Hot Springs in Oregon and Washington with Kids

Northwest hot springs with kids

Northwest hot springs with kids

If you were a miner back in the 1880s, how did you get really clean? You planned a trip to the closest hot springs.

Hot spring trips have long been a traditional pastime in the BC-Washington-Oregon region, says Jeff Birkby, author of Touring Washington and Oregon Hot Springs, a history-rich guidebook to hot springs in the Pacific Northwest. Hot springs are formed when ground and rain water sinks below the Earth’s surface, then heats in volcanic pots deep below the surface. The mineral-infused water springs back out once it’s at a boiling point, then cools in pools.

“Hot springs were social centers,” Birkby says of olden-days hot spring spots. The hotter the springs ran, the more popular they became in winter. Posh ladies booked a room for a week or more to shake the chill and recover from a host of maladies. And back in pre-plumbing days, hot springs (whether in a resort, in a simple a-frame building or on undeveloped property) were the only clean-up spot available to miners.

Unfortunately, few of the grand resorts still stand today. Most (constructed of wood) burned to the ground long ago. However, families looking to enjoy the magical heat of warming waters find plenty of places to soak their bones.

And with an extra-cold winter approaching, you may want to reserve your getaway now.

Hot spring resorts

For families, an established resort offers the most amenities and secure surroundings. Differing pool temps mean that you can get your extra-hot tub experience while the kids enjoy cooler pools.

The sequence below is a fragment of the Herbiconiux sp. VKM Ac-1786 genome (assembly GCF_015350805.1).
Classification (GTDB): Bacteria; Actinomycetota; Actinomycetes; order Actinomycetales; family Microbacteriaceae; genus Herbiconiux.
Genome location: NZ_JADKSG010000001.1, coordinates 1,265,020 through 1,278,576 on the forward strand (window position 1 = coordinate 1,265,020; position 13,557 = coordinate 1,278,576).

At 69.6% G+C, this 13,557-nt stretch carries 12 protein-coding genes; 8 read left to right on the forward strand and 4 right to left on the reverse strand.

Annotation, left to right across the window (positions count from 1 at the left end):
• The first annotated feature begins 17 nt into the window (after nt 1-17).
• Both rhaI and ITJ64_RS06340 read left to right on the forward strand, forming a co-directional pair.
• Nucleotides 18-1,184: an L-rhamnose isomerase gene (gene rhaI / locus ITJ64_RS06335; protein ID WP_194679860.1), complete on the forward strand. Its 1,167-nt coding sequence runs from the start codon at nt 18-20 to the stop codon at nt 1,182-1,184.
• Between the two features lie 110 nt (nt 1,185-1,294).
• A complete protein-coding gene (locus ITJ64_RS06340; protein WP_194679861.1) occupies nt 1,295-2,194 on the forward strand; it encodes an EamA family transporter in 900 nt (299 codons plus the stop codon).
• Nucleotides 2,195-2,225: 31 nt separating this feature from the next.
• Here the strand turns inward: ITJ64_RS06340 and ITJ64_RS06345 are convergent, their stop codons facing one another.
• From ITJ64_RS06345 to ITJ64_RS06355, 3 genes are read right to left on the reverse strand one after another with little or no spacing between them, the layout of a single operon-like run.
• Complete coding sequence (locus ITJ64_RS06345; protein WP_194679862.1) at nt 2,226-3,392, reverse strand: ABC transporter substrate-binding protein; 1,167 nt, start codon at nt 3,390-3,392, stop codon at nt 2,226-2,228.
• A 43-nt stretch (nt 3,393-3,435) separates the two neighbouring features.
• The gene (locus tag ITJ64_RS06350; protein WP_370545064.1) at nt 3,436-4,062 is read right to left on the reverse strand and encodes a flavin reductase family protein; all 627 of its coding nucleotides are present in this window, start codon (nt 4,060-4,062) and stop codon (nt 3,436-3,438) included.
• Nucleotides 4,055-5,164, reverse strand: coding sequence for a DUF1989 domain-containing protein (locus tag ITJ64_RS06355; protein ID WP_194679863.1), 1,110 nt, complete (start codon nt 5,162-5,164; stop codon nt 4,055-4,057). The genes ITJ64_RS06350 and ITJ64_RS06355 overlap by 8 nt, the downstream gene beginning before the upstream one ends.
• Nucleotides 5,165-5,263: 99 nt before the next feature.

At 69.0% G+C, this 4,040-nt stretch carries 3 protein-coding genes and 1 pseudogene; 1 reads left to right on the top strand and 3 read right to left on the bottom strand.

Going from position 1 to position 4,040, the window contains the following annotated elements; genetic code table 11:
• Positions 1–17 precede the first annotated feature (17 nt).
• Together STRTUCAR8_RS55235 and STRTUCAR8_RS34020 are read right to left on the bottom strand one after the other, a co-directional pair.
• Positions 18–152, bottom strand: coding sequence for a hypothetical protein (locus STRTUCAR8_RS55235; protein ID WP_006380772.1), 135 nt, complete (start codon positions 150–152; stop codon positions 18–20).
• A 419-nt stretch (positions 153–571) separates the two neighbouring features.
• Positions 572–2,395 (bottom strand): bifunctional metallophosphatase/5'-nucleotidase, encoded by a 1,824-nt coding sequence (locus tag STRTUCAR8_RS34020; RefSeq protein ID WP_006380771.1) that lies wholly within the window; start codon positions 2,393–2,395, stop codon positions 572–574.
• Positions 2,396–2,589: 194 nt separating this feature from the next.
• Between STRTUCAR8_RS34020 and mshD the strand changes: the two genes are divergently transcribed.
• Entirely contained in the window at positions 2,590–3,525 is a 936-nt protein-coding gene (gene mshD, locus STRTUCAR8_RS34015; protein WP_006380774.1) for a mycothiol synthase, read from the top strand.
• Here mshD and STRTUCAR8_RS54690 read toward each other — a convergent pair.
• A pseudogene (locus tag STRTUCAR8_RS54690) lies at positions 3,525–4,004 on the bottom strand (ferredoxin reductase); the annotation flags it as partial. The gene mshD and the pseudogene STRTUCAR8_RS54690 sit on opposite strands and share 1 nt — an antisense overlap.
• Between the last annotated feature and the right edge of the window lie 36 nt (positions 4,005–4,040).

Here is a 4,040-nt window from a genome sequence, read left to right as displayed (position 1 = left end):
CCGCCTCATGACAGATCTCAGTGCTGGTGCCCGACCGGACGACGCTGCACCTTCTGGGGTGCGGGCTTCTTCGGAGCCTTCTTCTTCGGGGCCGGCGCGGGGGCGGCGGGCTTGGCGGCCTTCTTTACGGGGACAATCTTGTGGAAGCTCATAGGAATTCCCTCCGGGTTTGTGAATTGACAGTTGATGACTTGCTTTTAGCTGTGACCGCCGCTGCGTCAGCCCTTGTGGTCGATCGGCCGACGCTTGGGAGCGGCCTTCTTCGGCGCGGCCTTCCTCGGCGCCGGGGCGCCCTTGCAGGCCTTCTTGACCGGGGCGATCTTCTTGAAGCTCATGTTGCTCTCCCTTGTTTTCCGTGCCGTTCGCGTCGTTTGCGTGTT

In Washington State, Bonneville Hot Springs Resort provides a family-friendly atmosphere and spa treatments. It’s located about 40 minutes east of Portland, Oregon. If you continue east along the Washington side, Carson Hot Springs is a historic property — but a little ragged around the edges.

Near the Seattle area, Sol Duc Hot Springs Resort is Birkby’s pick. The resort, nestled in the Olympic National Park, offers a retreat for all ages and waters between 94-104 F. “Sol Duc has really nice campground,” Birkby says, “It’s great for kids, great waterfall, cabins and a restaurant.” However, Sol Duc closes on October 23 and reopens in May 6, 2011; the nearest year-round hot springs is Harrison Hot Springs, located about three hours north in British Columbia.


Oregonians can try central Oregon’s Kah-nee-tah Resort, just over Mt. Hood (about two hours from Portland). “There are a lot of wonderful kid-friendly pools,” Birkby says, such as one with bear statues spouting mouthfuls of water.

The new-agey Breitenbush Hot Springs is two hours southeast from Portland, and offers vegetarian meals in a forest setting. Birkby says it’s a fine resort if you don’t mind the clothing-optional tubs, and as long as parents check out the workshops going on. Don’t bring kids when there’s a couples-only weekend retreat.

And finally, Belknap Hot Springs, Lodge and Gardens offers day-use passes and overnight stays (lodge rooms, RV, cabins or tent sites). There are several affordable options at this central Oregon resort, where rooms range from $65-$250 in dreary November.